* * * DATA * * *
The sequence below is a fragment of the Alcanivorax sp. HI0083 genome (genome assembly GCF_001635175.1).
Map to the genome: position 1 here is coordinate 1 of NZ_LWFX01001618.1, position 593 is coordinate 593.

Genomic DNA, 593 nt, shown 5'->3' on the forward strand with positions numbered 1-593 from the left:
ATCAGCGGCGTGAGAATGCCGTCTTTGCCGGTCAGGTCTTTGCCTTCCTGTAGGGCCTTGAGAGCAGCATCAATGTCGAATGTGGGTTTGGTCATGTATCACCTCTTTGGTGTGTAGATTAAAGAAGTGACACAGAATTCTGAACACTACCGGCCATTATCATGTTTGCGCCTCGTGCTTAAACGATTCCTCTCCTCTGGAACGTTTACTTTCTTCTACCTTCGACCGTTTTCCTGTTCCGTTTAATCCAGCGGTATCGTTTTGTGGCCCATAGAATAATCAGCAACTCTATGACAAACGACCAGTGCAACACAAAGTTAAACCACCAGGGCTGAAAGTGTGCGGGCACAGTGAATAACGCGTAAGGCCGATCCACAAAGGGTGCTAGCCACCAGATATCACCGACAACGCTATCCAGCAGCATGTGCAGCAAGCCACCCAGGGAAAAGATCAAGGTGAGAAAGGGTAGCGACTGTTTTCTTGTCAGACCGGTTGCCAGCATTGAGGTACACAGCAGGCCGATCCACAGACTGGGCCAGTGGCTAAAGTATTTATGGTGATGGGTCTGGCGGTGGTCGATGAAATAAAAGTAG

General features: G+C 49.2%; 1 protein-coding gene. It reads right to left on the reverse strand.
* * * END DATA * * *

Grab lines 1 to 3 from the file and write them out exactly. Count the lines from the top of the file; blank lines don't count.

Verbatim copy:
The sequence below is a fragment of the Alcanivorax sp. HI0083 genome (genome assembly GCF_001635175.1).
Map to the genome: position 1 here is coordinate 1 of NZ_LWFX01001618.1, position 593 is coordinate 593.

Genomic DNA, 593 nt, shown 5'->3' on the forward strand with positions numbered 1-593 from the left: